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Speaking of baseball, I’m not paying attention to the Brewers. If I do, they’ll start to do poorly, and I don’t want that on my conscience.

Posted in BabyLog,Journal at 10:12 pm

BabyLog: Mathias in Month One

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We took Mathias for a stroller ride around the neighborhood last night. His reaction could generally be referred to as mixed.

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I find myself looking at my son and marveling at how small he is, while at the same time being amazed at how wide a range of expressions and emotions can come from such a tiny body. He’s an incredibly observant little creature, and time and time again I’ve found myself watching him investigate the world around him. His head is heavy, but he’s grown adept at throwing it in whatever direction holds a sight or sound that interests him.

His fingers are tiny. It takes his entire hand to grasp onto my pinky, but when he does, he proves himself to have quite a grip. Meanwhile, his legs are strong enough to be dangerous. He’s only three weeks old, but he’s already learned how to move himself around the cosleeper, and has gotten surprisingly close to turning himself over.

Sometimes when he loses interest in his pacifier he’ll latch onto one of my index fingers. For some reason he seems to prefer my fingers over his mom’s (or his grandmother’s, for that matter). One time this past weekend, he grabbed me shortly after I sat down by him and we stayed like that for almost a half hour until he drifted off to sleep. From watching Lisa, it’s obvious that breastfeeding has been a lot of work for her, and more often than not has been both tiring and painful. I’m glad that I’m a guy and don’t have to deal with that, but from Mathias’ weird little habit of sucking on my fingers, I get what seems like a small hint of the connection he and his mom must have.

It’s been wonderful to watch the changes with Mathias over the past few weeks, but the experience has been a bit sad as well. It’s clear he’s going to grow so quickly, so fast. I’m excited to watch him grow into the great individual I’m sure he’ll be, but I know it won’t be long before I’ll be able to look back at this time and miss it.

Posted in BabyLog at 9:35 pm

Journal for 10 July 2007

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“I’ve been drinking coffee for some time, but it took me becoming a parent to realize its true importance.”

“See, you can’t say something like that and then claim your life hasn’t changed that much.”

Posted in Journal at 11:32 pm

Journal for 9 July 2007

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I’m 32 today.  Eh.

Posted in Journal at 12:25 am

Journal for 8 July 2007

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Kind of quiet around here lately. Turns out this parenting thing is a lot of work.

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Not much to report from the past week, really. Lisa’s mom was up for most of the week, and her dad dropped in a couple of times as well. It was good to get the support, although I can’t say I made much use of it. The house is still a disaster, although a few areas are finally becoming more functional in nature. My folks head up to Minneapolis next weekend. I look forward to introducing them to their grandson.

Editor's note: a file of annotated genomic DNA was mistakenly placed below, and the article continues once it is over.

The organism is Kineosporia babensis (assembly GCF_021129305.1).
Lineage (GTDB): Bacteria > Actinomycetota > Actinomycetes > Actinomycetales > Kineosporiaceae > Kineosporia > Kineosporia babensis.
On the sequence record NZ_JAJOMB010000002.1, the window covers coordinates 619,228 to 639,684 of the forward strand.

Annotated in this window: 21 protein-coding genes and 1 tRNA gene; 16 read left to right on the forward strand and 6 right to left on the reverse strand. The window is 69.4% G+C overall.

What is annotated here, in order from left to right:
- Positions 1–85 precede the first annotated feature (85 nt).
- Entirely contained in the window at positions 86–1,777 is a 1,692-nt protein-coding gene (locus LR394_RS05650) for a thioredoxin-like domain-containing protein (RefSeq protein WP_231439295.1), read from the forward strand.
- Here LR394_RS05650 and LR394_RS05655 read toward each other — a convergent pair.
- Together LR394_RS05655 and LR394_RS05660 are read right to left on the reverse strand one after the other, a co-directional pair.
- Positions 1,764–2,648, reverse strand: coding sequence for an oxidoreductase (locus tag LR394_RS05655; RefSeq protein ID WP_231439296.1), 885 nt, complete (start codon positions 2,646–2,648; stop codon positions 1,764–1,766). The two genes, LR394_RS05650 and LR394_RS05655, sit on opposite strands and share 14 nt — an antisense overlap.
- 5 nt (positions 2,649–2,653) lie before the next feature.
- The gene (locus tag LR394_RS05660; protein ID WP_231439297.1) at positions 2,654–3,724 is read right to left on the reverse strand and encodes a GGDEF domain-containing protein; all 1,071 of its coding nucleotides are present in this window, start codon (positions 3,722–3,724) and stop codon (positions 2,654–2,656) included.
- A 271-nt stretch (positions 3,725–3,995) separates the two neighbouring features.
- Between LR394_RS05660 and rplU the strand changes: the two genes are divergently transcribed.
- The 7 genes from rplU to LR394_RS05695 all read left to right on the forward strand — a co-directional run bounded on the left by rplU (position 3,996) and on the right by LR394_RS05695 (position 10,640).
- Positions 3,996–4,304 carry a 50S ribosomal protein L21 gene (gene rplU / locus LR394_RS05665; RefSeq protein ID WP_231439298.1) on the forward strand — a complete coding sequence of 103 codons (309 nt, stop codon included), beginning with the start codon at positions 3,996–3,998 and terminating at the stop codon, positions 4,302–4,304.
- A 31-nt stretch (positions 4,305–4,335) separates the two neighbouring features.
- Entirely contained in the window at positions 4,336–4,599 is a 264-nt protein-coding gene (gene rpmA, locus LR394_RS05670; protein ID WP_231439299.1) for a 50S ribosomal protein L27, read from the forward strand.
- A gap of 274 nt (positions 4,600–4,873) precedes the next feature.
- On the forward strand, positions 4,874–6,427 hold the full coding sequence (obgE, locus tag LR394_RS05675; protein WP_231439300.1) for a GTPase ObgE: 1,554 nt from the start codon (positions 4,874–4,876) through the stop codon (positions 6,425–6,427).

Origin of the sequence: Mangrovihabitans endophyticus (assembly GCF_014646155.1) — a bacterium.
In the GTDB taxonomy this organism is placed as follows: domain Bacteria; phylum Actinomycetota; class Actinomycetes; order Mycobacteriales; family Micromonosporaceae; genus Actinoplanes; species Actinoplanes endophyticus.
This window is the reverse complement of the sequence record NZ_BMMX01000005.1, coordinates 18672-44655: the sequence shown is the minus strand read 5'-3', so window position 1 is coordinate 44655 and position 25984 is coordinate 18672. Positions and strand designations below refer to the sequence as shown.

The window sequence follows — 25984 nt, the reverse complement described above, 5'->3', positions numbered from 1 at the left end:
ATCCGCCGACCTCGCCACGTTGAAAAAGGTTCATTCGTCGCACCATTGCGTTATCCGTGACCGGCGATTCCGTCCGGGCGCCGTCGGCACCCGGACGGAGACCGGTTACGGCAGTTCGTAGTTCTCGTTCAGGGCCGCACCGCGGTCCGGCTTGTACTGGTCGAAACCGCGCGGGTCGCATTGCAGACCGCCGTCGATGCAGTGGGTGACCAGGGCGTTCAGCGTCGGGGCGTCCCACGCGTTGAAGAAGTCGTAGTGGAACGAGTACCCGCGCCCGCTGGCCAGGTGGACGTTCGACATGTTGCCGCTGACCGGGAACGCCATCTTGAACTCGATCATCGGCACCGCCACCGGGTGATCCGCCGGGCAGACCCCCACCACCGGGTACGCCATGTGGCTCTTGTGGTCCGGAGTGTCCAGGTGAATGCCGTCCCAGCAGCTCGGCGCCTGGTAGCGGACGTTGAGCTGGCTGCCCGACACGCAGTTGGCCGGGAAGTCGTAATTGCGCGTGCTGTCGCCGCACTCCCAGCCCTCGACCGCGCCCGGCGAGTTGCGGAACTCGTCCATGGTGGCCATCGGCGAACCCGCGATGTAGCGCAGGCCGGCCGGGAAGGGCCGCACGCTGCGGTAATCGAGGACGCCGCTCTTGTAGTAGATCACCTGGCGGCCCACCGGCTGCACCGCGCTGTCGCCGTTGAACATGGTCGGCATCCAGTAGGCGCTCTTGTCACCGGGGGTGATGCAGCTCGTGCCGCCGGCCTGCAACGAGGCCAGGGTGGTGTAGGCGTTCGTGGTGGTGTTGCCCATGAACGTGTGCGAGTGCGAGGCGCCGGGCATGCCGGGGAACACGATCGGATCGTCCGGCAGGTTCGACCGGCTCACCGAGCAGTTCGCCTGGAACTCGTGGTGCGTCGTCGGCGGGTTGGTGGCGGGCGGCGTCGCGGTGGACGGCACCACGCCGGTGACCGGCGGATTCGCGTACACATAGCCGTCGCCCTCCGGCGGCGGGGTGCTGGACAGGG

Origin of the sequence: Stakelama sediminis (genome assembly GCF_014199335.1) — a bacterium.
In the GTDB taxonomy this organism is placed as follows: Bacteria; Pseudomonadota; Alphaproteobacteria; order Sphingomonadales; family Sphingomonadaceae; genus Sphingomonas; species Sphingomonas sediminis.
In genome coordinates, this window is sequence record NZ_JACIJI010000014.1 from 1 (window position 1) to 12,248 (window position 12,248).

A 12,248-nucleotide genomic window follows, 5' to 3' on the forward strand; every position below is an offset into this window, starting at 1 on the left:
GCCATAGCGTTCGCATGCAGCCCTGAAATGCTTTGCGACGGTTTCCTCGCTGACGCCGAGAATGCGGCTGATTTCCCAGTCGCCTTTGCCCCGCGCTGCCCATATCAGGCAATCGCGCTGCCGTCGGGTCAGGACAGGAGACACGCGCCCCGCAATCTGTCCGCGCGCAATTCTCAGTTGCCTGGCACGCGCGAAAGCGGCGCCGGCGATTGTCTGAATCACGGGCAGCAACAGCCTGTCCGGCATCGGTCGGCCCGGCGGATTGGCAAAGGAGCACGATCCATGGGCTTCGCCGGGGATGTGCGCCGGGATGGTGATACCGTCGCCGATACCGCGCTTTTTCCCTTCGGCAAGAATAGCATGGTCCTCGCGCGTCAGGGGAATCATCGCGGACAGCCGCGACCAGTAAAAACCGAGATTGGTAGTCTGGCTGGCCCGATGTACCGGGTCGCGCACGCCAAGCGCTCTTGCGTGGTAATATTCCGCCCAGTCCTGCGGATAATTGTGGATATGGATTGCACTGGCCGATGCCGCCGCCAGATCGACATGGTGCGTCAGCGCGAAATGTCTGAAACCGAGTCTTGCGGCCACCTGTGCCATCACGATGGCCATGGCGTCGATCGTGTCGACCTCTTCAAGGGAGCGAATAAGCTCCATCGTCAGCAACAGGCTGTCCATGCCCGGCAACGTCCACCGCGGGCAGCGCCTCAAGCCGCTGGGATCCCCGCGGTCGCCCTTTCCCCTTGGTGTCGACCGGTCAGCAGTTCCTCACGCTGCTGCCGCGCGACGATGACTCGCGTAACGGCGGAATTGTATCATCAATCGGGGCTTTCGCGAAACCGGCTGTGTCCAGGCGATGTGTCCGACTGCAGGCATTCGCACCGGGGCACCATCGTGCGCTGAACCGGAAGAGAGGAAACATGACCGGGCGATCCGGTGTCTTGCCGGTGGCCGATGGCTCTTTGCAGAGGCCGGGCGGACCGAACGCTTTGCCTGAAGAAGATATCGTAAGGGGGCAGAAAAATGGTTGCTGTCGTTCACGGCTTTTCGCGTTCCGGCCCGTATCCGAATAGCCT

Mathias had his first big thunderstorm today. He slept through it.

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I’m still behind on my email. Phone calls have been a problem since last Tuesday when my Treo developed a weird issue that has the unfortunate effect of rendering it both deaf and mute. Verizon is sending me a replacement, but until then I’m relying on text messages. I’d say I feel like a kid again, except we didn’t really have text messaging when I was a kid.

Crap I’m old.

Posted in BabyLog,Journal at 11:02 pm

Journal for 1 July 2007

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If I owe you an email or a phone call, I apologize. I’ll try to get back to everyone this week.

~ ~ ~

I head back to work tomorrow. Lisa will have reinforcements at home this week in the form of her mom–through Friday morning, at least–so that should help the transition a bit. I have a lot to write about our life with the little guy, but my brain is too mushy at this point to be effective at it. In retrospect, I can say that many of the parenting stories I heard before Lisa and I became parents seemed to have been optimized specifically to terrorize us. Being a parent has indeed been a lot of work, but nothing a reasonable, well-read person wouldn’t expect.

There’s still a lot to do around the house. The living room, bedrooms, kitchen, bathroom and sunroom are pretty much done and set. The office remains in a transitional stage, and the dining room is still an unmitigated disaster. I hope to have it in a comfortable condition for living with baby by next weekend, but we’ll have to see how the week goes.

Posted in BabyLog,Journal at 7:20 pm